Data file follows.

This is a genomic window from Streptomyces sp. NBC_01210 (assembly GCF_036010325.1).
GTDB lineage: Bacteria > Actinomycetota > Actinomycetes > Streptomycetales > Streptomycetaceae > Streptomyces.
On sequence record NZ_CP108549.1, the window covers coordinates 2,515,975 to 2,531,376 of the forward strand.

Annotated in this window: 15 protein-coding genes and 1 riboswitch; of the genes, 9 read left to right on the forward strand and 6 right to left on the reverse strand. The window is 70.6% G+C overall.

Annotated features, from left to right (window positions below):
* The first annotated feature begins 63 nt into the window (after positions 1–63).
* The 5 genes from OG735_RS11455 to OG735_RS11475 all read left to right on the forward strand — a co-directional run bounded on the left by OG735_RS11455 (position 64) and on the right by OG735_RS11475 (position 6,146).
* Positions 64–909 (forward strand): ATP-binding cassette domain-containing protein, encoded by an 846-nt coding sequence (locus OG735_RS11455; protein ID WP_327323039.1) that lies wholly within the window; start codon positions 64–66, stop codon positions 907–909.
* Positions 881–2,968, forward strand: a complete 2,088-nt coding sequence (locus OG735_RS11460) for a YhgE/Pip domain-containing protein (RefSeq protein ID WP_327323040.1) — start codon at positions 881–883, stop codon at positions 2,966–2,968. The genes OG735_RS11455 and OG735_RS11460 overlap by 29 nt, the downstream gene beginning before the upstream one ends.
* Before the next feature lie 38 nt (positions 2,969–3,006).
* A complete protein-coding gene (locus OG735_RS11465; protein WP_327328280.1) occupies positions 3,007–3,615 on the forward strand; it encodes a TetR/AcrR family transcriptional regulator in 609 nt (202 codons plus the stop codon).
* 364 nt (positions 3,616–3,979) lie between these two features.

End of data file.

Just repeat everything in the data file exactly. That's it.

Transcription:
This is a genomic window from Streptomyces sp. NBC_01210 (assembly GCF_036010325.1).
GTDB lineage: Bacteria > Actinomycetota > Actinomycetes > Streptomycetales > Streptomycetaceae > Streptomyces.
On sequence record NZ_CP108549.1, the window covers coordinates 2,515,975 to 2,531,376 of the forward strand.

Annotated in this window: 15 protein-coding genes and 1 riboswitch; of the genes, 9 read left to right on the forward strand and 6 right to left on the reverse strand. The window is 70.6% G+C overall.

Annotated features, from left to right (window positions below):
* The first annotated feature begins 63 nt into the window (after positions 1–63).
* The 5 genes from OG735_RS11455 to OG735_RS11475 all read left to right on the forward strand — a co-directional run bounded on the left by OG735_RS11455 (position 64) and on the right by OG735_RS11475 (position 6,146).
* Positions 64–909 (forward strand): ATP-binding cassette domain-containing protein, encoded by an 846-nt coding sequence (locus OG735_RS11455; protein ID WP_327323039.1) that lies wholly within the window; start codon positions 64–66, stop codon positions 907–909.
* Positions 881–2,968, forward strand: a complete 2,088-nt coding sequence (locus OG735_RS11460) for a YhgE/Pip domain-containing protein (RefSeq protein ID WP_327323040.1) — start codon at positions 881–883, stop codon at positions 2,966–2,968. The genes OG735_RS11455 and OG735_RS11460 overlap by 29 nt, the downstream gene beginning before the upstream one ends.
* Before the next feature lie 38 nt (positions 2,969–3,006).
* A complete protein-coding gene (locus OG735_RS11465; protein WP_327328280.1) occupies positions 3,007–3,615 on the forward strand; it encodes a TetR/AcrR family transcriptional regulator in 609 nt (202 codons plus the stop codon).
* 364 nt (positions 3,616–3,979) lie between these two features.